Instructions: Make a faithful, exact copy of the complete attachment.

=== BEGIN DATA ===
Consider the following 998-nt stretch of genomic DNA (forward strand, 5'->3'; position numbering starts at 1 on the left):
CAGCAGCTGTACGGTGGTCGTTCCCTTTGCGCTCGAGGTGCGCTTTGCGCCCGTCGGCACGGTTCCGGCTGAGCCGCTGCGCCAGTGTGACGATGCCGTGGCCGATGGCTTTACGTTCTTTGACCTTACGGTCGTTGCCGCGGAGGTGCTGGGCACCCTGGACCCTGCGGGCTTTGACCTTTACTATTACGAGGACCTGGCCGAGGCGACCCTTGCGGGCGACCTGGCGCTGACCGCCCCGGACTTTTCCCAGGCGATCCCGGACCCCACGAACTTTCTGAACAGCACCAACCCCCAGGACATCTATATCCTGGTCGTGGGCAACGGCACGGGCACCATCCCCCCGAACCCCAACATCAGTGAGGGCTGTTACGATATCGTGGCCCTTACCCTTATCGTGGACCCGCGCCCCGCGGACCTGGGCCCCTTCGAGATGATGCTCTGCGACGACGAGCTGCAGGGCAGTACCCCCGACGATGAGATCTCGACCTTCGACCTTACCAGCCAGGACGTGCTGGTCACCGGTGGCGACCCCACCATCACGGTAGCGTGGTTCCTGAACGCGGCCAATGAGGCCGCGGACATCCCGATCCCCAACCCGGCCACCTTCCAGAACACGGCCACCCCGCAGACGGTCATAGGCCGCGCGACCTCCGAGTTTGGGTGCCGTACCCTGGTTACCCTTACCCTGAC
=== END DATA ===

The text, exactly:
Consider the following 998-nt stretch of genomic DNA (forward strand, 5'->3'; position numbering starts at 1 on the left):
CAGCAGCTGTACGGTGGTCGTTCCCTTTGCGCTCGAGGTGCGCTTTGCGCCCGTCGGCACGGTTCCGGCTGAGCCGCTGCGCCAGTGTGACGATGCCGTGGCCGATGGCTTTACGTTCTTTGACCTTACGGTCGTTGCCGCGGAGGTGCTGGGCACCCTGGACCCTGCGGGCTTTGACCTTTACTATTACGAGGACCTGGCCGAGGCGACCCTTGCGGGCGACCTGGCGCTGACCGCCCCGGACTTTTCCCAGGCGATCCCGGACCCCACGAACTTTCTGAACAGCACCAACCCCCAGGACATCTATATCCTGGTCGTGGGCAACGGCACGGGCACCATCCCCCCGAACCCCAACATCAGTGAGGGCTGTTACGATATCGTGGCCCTTACCCTTATCGTGGACCCGCGCCCCGCGGACCTGGGCCCCTTCGAGATGATGCTCTGCGACGACGAGCTGCAGGGCAGTACCCCCGACGATGAGATCTCGACCTTCGACCTTACCAGCCAGGACGTGCTGGTCACCGGTGGCGACCCCACCATCACGGTAGCGTGGTTCCTGAACGCGGCCAATGAGGCCGCGGACATCCCGATCCCCAACCCGGCCACCTTCCAGAACACGGCCACCCCGCAGACGGTCATAGGCCGCGCGACCTCCGAGTTTGGGTGCCGTACCCTGGTTACCCTTACCCTGAC